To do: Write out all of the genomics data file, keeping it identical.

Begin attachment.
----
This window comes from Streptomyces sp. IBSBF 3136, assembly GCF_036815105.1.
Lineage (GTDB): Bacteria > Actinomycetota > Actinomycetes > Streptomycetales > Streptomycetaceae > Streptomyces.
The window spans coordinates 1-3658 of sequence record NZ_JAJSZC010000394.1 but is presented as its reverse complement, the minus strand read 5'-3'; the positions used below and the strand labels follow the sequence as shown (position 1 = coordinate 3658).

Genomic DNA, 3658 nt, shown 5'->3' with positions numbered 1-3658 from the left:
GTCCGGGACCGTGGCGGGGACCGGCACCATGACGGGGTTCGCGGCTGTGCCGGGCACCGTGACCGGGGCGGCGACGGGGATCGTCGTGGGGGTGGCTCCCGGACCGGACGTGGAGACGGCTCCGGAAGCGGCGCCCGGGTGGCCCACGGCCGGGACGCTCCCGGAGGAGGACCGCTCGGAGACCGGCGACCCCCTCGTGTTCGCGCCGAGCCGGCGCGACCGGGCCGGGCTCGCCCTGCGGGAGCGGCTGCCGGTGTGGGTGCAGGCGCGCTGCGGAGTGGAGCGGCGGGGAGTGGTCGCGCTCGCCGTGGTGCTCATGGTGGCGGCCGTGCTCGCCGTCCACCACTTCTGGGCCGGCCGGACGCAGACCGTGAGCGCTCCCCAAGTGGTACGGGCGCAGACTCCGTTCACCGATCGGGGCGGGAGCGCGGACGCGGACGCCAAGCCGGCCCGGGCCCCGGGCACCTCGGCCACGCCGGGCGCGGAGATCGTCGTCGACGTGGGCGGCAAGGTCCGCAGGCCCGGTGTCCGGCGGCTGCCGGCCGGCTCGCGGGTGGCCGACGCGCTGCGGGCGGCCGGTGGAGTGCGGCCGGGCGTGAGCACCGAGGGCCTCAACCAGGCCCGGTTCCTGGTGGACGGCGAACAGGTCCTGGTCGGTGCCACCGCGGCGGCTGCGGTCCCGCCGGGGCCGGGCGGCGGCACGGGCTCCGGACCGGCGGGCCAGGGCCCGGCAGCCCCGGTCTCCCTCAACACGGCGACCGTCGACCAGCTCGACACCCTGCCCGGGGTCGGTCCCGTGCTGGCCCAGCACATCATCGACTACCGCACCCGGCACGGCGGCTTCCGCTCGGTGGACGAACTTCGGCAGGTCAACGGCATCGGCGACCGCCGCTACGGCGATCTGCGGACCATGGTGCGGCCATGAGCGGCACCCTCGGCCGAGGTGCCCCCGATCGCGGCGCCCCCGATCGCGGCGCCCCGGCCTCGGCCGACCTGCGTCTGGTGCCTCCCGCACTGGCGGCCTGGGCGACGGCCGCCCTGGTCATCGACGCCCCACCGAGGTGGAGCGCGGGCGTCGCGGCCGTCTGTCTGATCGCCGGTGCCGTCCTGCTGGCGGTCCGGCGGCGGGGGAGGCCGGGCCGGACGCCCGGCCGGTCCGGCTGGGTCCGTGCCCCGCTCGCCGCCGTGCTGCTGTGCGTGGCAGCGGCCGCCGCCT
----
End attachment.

This window comes from Streptomyces sp. IBSBF 3136, assembly GCF_036815105.1.
Lineage (GTDB): Bacteria > Actinomycetota > Actinomycetes > Streptomycetales > Streptomycetaceae > Streptomyces.
The window spans coordinates 1-3658 of sequence record NZ_JAJSZC010000394.1 but is presented as its reverse complement, the minus strand read 5'-3'; the positions used below and the strand labels follow the sequence as shown (position 1 = coordinate 3658).

Genomic DNA, 3658 nt, shown 5'->3' with positions numbered 1-3658 from the left:
GTCCGGGACCGTGGCGGGGACCGGCACCATGACGGGGTTCGCGGCTGTGCCGGGCACCGTGACCGGGGCGGCGACGGGGATCGTCGTGGGGGTGGCTCCCGGACCGGACGTGGAGACGGCTCCGGAAGCGGCGCCCGGGTGGCCCACGGCCGGGACGCTCCCGGAGGAGGACCGCTCGGAGACCGGCGACCCCCTCGTGTTCGCGCCGAGCCGGCGCGACCGGGCCGGGCTCGCCCTGCGGGAGCGGCTGCCGGTGTGGGTGCAGGCGCGCTGCGGAGTGGAGCGGCGGGGAGTGGTCGCGCTCGCCGTGGTGCTCATGGTGGCGGCCGTGCTCGCCGTCCACCACTTCTGGGCCGGCCGGACGCAGACCGTGAGCGCTCCCCAAGTGGTACGGGCGCAGACTCCGTTCACCGATCGGGGCGGGAGCGCGGACGCGGACGCCAAGCCGGCCCGGGCCCCGGGCACCTCGGCCACGCCGGGCGCGGAGATCGTCGTCGACGTGGGCGGCAAGGTCCGCAGGCCCGGTGTCCGGCGGCTGCCGGCCGGCTCGCGGGTGGCCGACGCGCTGCGGGCGGCCGGTGGAGTGCGGCCGGGCGTGAGCACCGAGGGCCTCAACCAGGCCCGGTTCCTGGTGGACGGCGAACAGGTCCTGGTCGGTGCCACCGCGGCGGCTGCGGTCCCGCCGGGGCCGGGCGGCGGCACGGGCTCCGGACCGGCGGGCCAGGGCCCGGCAGCCCCGGTCTCCCTCAACACGGCGACCGTCGACCAGCTCGACACCCTGCCCGGGGTCGGTCCCGTGCTGGCCCAGCACATCATCGACTACCGCACCCGGCACGGCGGCTTCCGCTCGGTGGACGAACTTCGGCAGGTCAACGGCATCGGCGACCGCCGCTACGGCGATCTGCGGACCATGGTGCGGCCATGAGCGGCACCCTCGGCCGAGGTGCCCCCGATCGCGGCGCCCCCGATCGCGGCGCCCCGGCCTCGGCCGACCTGCGTCTGGTGCCTCCCGCACTGGCGGCCTGGGCGACGGCCGCCCTGGTCATCGACGCCCCACCGAGGTGGAGCGCGGGCGTCGCGGCCGTCTGTCTGATCGCCGGTGCCGTCCTGCTGGCGGTCCGGCGGCGGGGGAGGCCGGGCCGGACGCCCGGCCGGTCCGGCTGGGTCCGTGCCCCGCTCGCCGCCGTGCTGCTGTGCGTGGCAGCGGCCGCCGCCT